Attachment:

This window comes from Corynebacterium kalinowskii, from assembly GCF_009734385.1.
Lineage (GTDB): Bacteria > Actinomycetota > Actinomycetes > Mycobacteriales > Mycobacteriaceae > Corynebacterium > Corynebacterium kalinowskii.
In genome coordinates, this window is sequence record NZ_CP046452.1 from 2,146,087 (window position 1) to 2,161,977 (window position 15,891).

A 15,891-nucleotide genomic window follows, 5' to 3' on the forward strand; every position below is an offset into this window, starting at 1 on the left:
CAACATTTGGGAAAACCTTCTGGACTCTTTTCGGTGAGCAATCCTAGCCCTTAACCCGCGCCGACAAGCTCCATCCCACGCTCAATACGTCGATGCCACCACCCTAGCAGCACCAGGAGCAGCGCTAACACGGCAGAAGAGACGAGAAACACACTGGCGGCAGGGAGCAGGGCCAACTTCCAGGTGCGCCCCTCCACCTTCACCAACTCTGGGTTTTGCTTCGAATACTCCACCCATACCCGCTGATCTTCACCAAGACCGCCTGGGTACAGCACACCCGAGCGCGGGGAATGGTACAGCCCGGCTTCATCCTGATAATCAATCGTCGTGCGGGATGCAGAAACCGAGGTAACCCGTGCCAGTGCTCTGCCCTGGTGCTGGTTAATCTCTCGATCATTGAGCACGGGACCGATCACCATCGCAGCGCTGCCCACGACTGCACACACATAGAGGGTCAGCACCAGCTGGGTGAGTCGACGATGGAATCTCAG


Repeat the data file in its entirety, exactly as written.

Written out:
This window comes from Corynebacterium kalinowskii, from assembly GCF_009734385.1.
Lineage (GTDB): Bacteria > Actinomycetota > Actinomycetes > Mycobacteriales > Mycobacteriaceae > Corynebacterium > Corynebacterium kalinowskii.
In genome coordinates, this window is sequence record NZ_CP046452.1 from 2,146,087 (window position 1) to 2,161,977 (window position 15,891).

A 15,891-nucleotide genomic window follows, 5' to 3' on the forward strand; every position below is an offset into this window, starting at 1 on the left:
CAACATTTGGGAAAACCTTCTGGACTCTTTTCGGTGAGCAATCCTAGCCCTTAACCCGCGCCGACAAGCTCCATCCCACGCTCAATACGTCGATGCCACCACCCTAGCAGCACCAGGAGCAGCGCTAACACGGCAGAAGAGACGAGAAACACACTGGCGGCAGGGAGCAGGGCCAACTTCCAGGTGCGCCCCTCCACCTTCACCAACTCTGGGTTTTGCTTCGAATACTCCACCCATACCCGCTGATCTTCACCAAGACCGCCTGGGTACAGCACACCCGAGCGCGGGGAATGGTACAGCCCGGCTTCATCCTGATAATCAATCGTCGTGCGGGATGCAGAAACCGAGGTAACCCGTGCCAGTGCTCTGCCCTGGTGCTGGTTAATCTCTCGATCATTGAGCACGGGACCGATCACCATCGCAGCGCTGCCCACGACTGCACACACATAGAGGGTCAGCACCAGCTGGGTGAGTCGACGATGGAATCTCAG